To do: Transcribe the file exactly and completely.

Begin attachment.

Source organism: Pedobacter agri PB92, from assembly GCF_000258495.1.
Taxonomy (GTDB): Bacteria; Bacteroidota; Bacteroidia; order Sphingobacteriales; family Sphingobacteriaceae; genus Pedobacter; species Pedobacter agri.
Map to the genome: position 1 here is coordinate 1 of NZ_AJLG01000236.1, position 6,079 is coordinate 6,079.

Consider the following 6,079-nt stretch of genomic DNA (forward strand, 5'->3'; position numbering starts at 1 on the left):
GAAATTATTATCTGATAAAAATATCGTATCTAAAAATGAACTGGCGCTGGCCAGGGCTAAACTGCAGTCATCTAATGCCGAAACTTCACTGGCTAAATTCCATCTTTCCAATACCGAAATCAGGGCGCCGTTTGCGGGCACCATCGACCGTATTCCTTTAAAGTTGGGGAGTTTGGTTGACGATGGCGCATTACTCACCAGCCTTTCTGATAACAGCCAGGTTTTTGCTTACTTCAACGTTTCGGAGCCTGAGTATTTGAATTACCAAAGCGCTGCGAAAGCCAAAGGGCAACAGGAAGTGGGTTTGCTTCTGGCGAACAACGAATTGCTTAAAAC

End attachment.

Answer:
Source organism: Pedobacter agri PB92, from assembly GCF_000258495.1.
Taxonomy (GTDB): Bacteria; Bacteroidota; Bacteroidia; order Sphingobacteriales; family Sphingobacteriaceae; genus Pedobacter; species Pedobacter agri.
Map to the genome: position 1 here is coordinate 1 of NZ_AJLG01000236.1, position 6,079 is coordinate 6,079.

Consider the following 6,079-nt stretch of genomic DNA (forward strand, 5'->3'; position numbering starts at 1 on the left):
GAAATTATTATCTGATAAAAATATCGTATCTAAAAATGAACTGGCGCTGGCCAGGGCTAAACTGCAGTCATCTAATGCCGAAACTTCACTGGCTAAATTCCATCTTTCCAATACCGAAATCAGGGCGCCGTTTGCGGGCACCATCGACCGTATTCCTTTAAAGTTGGGGAGTTTGGTTGACGATGGCGCATTACTCACCAGCCTTTCTGATAACAGCCAGGTTTTTGCTTACTTCAACGTTTCGGAGCCTGAGTATTTGAATTACCAAAGCGCTGCGAAAGCCAAAGGGCAACAGGAAGTGGGTTTGCTTCTGGCGAACAACGAATTGCTTAAAAC